Managing Employees

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Managing Employees by Mind Map: Managing Employees

1. MASLOW’S MOTIVATIONAL THEORY • Abraham Maslow (1908-1970) • Was a psychologist that believed: o all people have needs that need to be satisfied AND o that they will work towards meeting those needs. o Using these assumptions, he came up with a theory to explain what motivates people – this in turn has been applied to business practice

2. LOCKE’S MOTIVATIONAL THEORY • Dr Edwin Locke (1960’s) o Employees are motivated by clear goal and appropriate feedback. o Goals develop a sense of purpose. As a result, motivation and performance improves. o Specific and challenging goals lead to better performance. o Goals need to be challenging but not too challenging! (achievable) o Employees are more motivated to achieve goals they have helped to set.

3. Locke and Latham set out 5 principles that should be applied when setting goals for employees: 1. Clarity o Goals should be simple, clear and specific as possible o Providing a measurable requirement such as “increase sales by 5%” is better than “improve sales”. 2. Challenge o Employees are motivated to achieve things they have not achieved before. Goals should extend the employee, but still be achievable. o Otherwise it sets up the employee for failure. 3. Commitment o If an employee is more committed to a goal, they are more likely to be motivated to achieve it. They are more likely to commit if they have been involved in setting the goal. o As such, a manager should use a participative or consultative style to involve the employee in the goal setting process. 4. Feedback o Feedback provides the opportunity to provide recognition of successes and adjust the goal where necessary. This can be formal or informal. 5. Task complexity o Goals should not be too complex, otherwise it will overwhelm the employee. o Deadlines should be realistic. • The Four Drives Theory was developed by Dr Paul Lawrence and Dr Nitin Nohria from the Harvard Business School. • Their theory states that there are 4 fundamental things that drive human behaviour. • These 4 drives can be used to understand what needs to be done to improve the motivation of employees.

4. The drive to comprehend • The desire to learn new skills and explore the unknown • In the workplace: a) Opportunities to learn new skills are provided on a regular and ongoing basis. b) Tasks are made as interesting as possible. c) Employees feel that they are gaining additional skills and valuable experience as they go about their daily work.

5. The drive to bond • The desire to form relationships with other people and groups • In the workplace: a) Managers and leaders will be people oriented and will seek to interact with all employees in a positive and encouraging manner. b) Teamwork and collaboration will be encouraged and recognized, and collective achievements highly valued. c) Sharing of best management practice amongst employees will be rewarded and staff will be encouraging to support the team culture.

6. The drive to defend • The desire to remove threats to our safety and security • In the workplace: a) Managers treat all employees fairly and are seen to do so consistently. b) The workplace is welcoming and supportive, and intimidation is not used as management technique. c) Managers and leaders foster an atmosphere of trust, by ensuring they are consistent and honest in all dealings with employees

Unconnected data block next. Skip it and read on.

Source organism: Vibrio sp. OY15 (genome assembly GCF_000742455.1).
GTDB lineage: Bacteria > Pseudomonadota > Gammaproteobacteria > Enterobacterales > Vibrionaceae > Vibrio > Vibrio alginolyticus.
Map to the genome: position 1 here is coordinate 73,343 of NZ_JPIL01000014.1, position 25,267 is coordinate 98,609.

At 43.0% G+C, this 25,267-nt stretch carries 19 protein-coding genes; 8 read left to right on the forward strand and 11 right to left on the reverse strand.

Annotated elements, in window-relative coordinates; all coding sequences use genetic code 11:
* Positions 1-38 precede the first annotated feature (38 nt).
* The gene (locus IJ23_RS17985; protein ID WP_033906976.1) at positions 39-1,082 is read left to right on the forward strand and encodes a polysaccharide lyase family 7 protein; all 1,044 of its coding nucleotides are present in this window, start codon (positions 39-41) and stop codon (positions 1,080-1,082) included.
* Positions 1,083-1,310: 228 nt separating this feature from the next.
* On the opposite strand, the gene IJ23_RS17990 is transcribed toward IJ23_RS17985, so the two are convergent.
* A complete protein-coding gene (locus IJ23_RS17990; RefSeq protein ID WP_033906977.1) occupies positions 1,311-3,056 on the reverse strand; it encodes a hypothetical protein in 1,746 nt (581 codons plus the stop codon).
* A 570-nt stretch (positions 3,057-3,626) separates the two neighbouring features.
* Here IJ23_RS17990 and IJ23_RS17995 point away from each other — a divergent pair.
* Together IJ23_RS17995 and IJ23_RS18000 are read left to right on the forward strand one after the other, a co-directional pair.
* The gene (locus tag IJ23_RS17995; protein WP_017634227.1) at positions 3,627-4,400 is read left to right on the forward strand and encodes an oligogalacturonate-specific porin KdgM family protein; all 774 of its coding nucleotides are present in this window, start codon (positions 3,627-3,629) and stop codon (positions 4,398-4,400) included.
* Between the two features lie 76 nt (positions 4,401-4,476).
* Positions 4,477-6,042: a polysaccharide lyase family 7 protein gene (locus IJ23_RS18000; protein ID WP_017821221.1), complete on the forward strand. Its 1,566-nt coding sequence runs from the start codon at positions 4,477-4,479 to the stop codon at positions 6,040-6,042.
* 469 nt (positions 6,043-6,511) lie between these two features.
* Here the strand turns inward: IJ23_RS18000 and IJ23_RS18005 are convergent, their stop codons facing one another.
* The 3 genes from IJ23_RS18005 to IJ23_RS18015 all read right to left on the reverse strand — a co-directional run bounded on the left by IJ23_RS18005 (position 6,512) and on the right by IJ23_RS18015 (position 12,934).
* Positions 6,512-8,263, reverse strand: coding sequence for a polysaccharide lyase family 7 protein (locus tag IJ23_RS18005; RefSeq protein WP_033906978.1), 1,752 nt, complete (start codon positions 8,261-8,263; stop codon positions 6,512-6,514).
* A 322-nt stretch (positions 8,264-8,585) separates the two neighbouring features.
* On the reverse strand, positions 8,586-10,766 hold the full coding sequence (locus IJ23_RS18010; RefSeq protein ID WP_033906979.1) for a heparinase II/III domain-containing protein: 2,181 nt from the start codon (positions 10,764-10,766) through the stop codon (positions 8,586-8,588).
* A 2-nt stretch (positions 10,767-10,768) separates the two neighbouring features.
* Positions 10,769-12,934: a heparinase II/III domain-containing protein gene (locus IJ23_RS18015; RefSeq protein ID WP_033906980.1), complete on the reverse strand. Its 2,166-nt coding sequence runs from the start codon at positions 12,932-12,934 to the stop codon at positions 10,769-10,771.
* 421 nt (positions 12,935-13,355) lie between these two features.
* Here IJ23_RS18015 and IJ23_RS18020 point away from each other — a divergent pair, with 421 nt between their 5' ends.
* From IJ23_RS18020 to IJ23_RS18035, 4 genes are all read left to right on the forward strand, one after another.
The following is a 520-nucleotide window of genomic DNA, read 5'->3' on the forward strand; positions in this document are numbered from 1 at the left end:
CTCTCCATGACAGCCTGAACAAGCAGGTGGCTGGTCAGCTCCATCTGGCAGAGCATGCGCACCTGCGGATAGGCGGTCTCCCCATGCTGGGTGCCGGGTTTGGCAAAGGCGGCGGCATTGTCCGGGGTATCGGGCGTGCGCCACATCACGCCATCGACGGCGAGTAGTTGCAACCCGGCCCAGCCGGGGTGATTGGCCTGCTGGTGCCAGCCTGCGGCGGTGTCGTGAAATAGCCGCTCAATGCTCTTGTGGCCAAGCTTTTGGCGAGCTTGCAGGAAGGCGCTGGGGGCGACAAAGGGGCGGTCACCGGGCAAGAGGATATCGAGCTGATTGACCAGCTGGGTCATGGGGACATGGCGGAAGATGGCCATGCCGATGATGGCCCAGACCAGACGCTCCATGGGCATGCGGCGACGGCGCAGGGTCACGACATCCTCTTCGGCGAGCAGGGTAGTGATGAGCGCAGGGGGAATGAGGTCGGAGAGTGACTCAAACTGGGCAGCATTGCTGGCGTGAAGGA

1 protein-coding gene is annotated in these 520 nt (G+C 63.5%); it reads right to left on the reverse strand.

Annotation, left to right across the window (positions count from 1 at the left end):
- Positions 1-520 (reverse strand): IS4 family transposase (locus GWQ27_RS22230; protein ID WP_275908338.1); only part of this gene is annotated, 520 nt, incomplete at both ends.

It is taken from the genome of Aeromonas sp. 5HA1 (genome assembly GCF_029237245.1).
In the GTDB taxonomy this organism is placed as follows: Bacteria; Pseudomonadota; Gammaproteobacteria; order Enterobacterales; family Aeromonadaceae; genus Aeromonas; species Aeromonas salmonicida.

7. Termination management, including entitlement and transition issues: - retirement – retirement is when an employee voluntarily leaves the workforce and the workforce. Businesses now support those in the process of retirement - redundancy - Redundancy occurs when a person’s job no longer exists, usually due to technological changes, a business restructure or a merger or acquisition. - retrenchment - Retrenchment occurs when a business dismisses an employee because there is not enough work to justify paying them. - resignation - Resignation is the voluntary ending of employment by the employee ‘quitting’ their job. - dismissal - Dismissal occurs when the behaviour of an employee is unacceptable and a business terminates their employment.

8. Role of different participants in workplace relations Human resource managers - The role of human resource managers in the employee relations environment includes negotiating employment agreements, training other managers and supervisors to facilitate the implementation of agreements within their areas of responsibility, ensuring the implementation of all key terms of agreements and dealing with disputes and conflict that may arise during the life of an agreement Trade unions - Trade unions are organisations formed by employees in an industry, trade or occupation to represent them in efforts to improve wages and the working conditions of their members. Employer associations - Employer associations are organisations that represent and assist employer groups.

9. Awards and agreements to determine wages and work conditions Collective bargaining - Collective bargaining involves determining the terms and conditions of employment through direct negotiation between unions and employers. Enterprise agreement - An enterprise agreement is an agreement that has been directly negotiated between the employer and employees at the enterprise level. Penalty rates - Penalty rates are additional wages paid to employees who work outside of normal working hours.